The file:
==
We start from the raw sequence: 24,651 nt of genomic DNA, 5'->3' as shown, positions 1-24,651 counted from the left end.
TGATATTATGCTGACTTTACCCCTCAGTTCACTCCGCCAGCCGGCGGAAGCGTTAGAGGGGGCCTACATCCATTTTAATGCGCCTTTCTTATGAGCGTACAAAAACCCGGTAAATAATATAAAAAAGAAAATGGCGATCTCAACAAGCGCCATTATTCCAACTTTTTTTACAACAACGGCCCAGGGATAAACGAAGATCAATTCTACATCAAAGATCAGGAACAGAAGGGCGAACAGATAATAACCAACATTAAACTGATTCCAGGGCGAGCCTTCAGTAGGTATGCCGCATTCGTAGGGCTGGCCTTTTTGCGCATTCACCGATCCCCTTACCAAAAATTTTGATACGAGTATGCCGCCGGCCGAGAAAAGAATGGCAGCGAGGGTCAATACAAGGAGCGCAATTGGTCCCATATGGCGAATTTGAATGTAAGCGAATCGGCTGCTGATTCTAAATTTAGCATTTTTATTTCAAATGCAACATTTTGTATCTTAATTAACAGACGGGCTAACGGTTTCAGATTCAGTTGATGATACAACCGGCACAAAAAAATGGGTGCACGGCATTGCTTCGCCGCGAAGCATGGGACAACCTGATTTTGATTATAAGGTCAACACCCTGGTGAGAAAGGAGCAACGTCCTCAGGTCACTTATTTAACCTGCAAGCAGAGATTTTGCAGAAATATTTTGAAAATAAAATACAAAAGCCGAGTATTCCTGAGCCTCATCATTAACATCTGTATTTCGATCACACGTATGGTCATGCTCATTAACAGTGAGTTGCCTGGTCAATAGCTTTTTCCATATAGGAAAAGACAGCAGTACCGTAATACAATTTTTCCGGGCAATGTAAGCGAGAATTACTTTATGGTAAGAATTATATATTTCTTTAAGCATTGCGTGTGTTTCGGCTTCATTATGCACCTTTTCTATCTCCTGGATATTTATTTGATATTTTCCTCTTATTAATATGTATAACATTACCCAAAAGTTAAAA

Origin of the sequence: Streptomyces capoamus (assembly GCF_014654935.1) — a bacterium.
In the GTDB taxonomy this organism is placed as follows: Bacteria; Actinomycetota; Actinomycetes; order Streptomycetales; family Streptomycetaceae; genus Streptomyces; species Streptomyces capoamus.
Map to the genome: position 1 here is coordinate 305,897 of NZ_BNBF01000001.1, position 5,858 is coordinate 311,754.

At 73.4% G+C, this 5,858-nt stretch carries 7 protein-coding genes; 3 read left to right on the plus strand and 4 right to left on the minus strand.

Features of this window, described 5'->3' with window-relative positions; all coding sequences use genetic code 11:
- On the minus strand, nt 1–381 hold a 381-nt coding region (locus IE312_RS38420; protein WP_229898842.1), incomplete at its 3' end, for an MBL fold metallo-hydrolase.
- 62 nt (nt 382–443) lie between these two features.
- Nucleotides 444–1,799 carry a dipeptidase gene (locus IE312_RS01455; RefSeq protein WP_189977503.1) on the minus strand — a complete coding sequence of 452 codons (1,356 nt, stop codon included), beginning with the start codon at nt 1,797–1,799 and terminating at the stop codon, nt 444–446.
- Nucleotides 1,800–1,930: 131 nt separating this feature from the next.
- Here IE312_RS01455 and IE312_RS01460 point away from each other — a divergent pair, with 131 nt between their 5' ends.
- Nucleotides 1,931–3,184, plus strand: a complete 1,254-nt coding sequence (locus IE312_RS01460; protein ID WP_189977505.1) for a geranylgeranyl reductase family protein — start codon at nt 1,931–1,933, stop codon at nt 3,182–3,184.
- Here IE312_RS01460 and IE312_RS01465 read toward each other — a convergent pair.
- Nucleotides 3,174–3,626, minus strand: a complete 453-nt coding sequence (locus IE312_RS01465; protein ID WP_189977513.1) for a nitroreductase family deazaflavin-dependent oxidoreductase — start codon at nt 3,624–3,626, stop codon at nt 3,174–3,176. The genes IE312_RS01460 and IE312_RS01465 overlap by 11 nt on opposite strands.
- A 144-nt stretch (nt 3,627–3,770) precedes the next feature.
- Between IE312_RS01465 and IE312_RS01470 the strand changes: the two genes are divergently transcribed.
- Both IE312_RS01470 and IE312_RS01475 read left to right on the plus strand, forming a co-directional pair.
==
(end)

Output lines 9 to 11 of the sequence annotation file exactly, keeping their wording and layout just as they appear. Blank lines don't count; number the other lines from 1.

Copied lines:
- 62 nt (nt 382–443) lie between these two features.
- Nucleotides 444–1,799 carry a dipeptidase gene (locus IE312_RS01455; RefSeq protein WP_189977503.1) on the minus strand — a complete coding sequence of 452 codons (1,356 nt, stop codon included), beginning with the start codon at nt 1,797–1,799 and terminating at the stop codon, nt 444–446.
- Nucleotides 1,800–1,930: 131 nt separating this feature from the next.